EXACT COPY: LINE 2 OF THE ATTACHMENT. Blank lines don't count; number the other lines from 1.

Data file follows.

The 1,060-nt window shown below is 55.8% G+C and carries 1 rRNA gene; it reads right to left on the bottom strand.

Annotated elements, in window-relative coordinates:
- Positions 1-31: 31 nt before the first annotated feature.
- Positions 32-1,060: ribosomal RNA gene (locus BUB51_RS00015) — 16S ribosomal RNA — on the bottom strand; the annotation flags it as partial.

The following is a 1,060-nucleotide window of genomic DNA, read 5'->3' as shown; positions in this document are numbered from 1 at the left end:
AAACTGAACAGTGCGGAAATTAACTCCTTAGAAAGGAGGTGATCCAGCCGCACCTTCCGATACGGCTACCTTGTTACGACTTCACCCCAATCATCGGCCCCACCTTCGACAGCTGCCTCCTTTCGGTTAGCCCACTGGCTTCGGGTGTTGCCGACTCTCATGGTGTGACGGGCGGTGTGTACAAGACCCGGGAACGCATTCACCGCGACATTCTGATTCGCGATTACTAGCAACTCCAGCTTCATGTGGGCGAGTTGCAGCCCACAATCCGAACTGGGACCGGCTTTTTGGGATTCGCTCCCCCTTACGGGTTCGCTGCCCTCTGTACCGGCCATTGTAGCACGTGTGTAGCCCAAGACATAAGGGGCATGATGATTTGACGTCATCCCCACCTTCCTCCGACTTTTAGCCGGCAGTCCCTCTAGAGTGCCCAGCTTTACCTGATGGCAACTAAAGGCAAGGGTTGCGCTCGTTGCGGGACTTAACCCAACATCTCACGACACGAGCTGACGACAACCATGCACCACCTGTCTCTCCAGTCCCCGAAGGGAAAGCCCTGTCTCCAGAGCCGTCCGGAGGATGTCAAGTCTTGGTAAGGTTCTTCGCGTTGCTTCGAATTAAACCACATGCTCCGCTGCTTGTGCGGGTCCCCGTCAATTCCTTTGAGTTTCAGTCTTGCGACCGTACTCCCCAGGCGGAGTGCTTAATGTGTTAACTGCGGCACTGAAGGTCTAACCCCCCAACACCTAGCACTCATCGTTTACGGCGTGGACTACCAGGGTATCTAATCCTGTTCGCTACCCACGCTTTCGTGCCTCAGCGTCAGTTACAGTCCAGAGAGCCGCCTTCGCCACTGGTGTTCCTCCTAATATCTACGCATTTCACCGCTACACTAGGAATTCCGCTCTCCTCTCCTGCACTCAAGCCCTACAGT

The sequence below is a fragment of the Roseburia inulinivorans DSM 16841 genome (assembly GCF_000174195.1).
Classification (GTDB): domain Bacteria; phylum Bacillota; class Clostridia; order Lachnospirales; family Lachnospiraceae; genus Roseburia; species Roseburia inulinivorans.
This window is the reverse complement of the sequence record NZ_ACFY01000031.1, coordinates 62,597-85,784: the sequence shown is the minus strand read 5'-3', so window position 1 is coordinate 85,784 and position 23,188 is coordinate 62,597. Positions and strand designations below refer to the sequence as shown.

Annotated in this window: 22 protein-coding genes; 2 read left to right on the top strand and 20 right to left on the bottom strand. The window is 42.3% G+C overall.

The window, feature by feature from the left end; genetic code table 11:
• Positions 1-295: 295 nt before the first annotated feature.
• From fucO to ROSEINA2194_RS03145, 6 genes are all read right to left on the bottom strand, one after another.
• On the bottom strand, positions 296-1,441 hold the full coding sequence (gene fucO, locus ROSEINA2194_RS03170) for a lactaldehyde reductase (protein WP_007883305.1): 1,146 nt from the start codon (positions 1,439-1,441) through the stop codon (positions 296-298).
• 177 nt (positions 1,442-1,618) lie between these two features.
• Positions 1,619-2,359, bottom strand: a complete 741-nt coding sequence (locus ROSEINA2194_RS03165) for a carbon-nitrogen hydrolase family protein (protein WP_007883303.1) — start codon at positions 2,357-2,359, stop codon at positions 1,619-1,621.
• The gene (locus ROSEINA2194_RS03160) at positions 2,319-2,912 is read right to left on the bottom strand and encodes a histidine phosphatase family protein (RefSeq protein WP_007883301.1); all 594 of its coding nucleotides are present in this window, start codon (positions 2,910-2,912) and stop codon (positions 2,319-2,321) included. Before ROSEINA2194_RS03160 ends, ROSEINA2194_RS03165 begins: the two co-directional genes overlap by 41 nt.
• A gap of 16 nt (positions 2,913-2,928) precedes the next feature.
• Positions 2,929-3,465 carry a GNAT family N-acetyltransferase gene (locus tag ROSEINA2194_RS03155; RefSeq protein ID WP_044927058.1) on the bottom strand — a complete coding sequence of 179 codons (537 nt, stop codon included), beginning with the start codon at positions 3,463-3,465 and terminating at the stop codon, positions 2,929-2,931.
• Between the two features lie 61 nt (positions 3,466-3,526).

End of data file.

Annotated elements, in window-relative coordinates: